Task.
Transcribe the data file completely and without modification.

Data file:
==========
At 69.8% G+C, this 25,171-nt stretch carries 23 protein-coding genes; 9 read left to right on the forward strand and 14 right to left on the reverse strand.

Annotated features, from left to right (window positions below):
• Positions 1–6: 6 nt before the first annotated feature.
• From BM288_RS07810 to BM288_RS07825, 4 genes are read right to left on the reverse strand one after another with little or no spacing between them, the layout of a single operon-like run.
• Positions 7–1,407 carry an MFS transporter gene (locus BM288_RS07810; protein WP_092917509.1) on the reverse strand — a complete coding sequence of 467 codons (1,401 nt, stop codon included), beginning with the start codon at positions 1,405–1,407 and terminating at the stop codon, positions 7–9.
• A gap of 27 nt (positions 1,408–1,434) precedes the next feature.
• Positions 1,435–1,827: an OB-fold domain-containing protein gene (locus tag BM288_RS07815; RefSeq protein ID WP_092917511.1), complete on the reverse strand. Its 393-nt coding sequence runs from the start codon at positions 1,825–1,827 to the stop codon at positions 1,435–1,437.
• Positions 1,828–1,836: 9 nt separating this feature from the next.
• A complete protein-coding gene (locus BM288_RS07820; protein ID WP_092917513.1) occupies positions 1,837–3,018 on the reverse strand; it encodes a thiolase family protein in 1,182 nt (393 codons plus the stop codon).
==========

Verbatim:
At 69.8% G+C, this 25,171-nt stretch carries 23 protein-coding genes; 9 read left to right on the forward strand and 14 right to left on the reverse strand.

Annotated features, from left to right (window positions below):
• Positions 1–6: 6 nt before the first annotated feature.
• From BM288_RS07810 to BM288_RS07825, 4 genes are read right to left on the reverse strand one after another with little or no spacing between them, the layout of a single operon-like run.
• Positions 7–1,407 carry an MFS transporter gene (locus BM288_RS07810; protein WP_092917509.1) on the reverse strand — a complete coding sequence of 467 codons (1,401 nt, stop codon included), beginning with the start codon at positions 1,405–1,407 and terminating at the stop codon, positions 7–9.
• A gap of 27 nt (positions 1,408–1,434) precedes the next feature.
• Positions 1,435–1,827: an OB-fold domain-containing protein gene (locus tag BM288_RS07815; RefSeq protein ID WP_092917511.1), complete on the reverse strand. Its 393-nt coding sequence runs from the start codon at positions 1,825–1,827 to the stop codon at positions 1,435–1,437.
• Positions 1,828–1,836: 9 nt separating this feature from the next.
• A complete protein-coding gene (locus BM288_RS07820; protein ID WP_092917513.1) occupies positions 1,837–3,018 on the reverse strand; it encodes a thiolase family protein in 1,182 nt (393 codons plus the stop codon).